A few Eland came to the waterhole to drink at that in-between time just before the light fades. That in-between time seems to be a moment when mother nature holds her breath as the daylight transitions into night. That in-between time can be still with not a breath of wind. The bush is quiet as the diurnal wildlife makes its way to find a place to sleep and the nocturnal wildlife is waking and beginning their evening’s activities.
As the last oranges of the evening’s light transformed into blue, a large elephant bull emerged from the gloom of the surrounding bush. He drank deeply, illuminated in the spotlights. His presence was imposing but he drank his fill in peace and walked back to feed in the bush through the night.
Duiker are mainly nocturnal. They are naturally very wary when approaching a lit waterhole in the depth of night. This Grey duiker would wander back and forth in the penumbra of the lights away from the waterhole for many minutes assessing the safety of the area. Eventually the duiker would come up to the edge of the water to drink but the stretched pose showed that he was ready to bolt at the slightest sound.
At night the animals rely on their hearing and the slightest sound from the hide will stop them drinking. They look up and assess the direction of the sound and whether it represents a threat or not. After a short while of assessment the duiker relaxes and continues to slake his thirst.
On a different night a lone Sable bull proceeded cautiously towards the waterhole to drink. After assessing all was safe he came to the edge of the water to drink. After a few minutes of deep drawing drinks he stepped back and walked off into the night.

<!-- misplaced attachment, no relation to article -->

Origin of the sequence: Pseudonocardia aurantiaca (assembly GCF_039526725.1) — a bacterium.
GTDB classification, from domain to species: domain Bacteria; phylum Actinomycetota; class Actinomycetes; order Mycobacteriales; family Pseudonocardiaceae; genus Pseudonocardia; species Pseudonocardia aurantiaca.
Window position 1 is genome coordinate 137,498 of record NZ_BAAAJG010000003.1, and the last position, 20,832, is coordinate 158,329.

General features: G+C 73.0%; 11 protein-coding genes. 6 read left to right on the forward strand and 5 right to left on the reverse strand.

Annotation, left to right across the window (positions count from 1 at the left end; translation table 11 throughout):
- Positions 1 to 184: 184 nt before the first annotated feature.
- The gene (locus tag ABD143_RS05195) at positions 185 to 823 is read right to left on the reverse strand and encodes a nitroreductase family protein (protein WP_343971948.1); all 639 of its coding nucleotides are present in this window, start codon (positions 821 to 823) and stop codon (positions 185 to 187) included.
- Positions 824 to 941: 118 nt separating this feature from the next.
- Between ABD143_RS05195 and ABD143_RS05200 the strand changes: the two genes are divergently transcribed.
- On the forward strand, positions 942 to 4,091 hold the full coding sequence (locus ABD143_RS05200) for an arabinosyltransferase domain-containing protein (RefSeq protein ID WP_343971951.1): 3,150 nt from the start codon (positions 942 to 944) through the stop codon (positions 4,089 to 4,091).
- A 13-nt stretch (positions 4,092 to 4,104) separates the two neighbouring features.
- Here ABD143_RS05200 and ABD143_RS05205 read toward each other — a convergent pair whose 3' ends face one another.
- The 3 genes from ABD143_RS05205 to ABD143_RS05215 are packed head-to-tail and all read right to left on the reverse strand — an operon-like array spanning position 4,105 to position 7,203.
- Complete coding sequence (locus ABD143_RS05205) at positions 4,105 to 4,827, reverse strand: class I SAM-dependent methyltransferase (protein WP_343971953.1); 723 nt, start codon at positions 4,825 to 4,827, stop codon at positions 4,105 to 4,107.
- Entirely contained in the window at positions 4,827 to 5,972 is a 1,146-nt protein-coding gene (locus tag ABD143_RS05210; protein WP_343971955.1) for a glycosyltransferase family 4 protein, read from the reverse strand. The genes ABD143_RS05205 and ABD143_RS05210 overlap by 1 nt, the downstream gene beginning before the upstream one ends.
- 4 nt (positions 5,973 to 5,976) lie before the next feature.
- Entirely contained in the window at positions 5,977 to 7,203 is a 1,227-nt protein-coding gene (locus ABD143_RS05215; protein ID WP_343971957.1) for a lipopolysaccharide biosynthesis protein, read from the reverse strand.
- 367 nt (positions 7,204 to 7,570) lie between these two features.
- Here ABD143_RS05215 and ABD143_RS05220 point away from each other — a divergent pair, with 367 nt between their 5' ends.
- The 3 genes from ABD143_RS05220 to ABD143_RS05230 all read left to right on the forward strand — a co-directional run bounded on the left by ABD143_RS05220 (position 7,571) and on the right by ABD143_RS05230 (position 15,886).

“Photography deals exquisitely with appearances, but nothing is what it appears to be.” ~ Duane Michals
Unexpectedly, a small herd of wildebeest came into the light to drink. They were reasonably relaxed considering they were exposed but were obviously thirsty. They drank without incident and quietly went on their way.
Without a sound a female White rhino came into the light to drink. Despite her size she did not make a sound, even when drinking.
“Between fact and context is judgement. A photograph captures the fact, the composition and frame creates the context which can have a profound effect on the opinion and appreciation.” ~ Mike Haworth
From a photographic point of view you hold your breath when three rhinos come into the light to drink. It is a time of peace when a mother brings her two calves in to drink. They are quiet, there is no fuss just peace.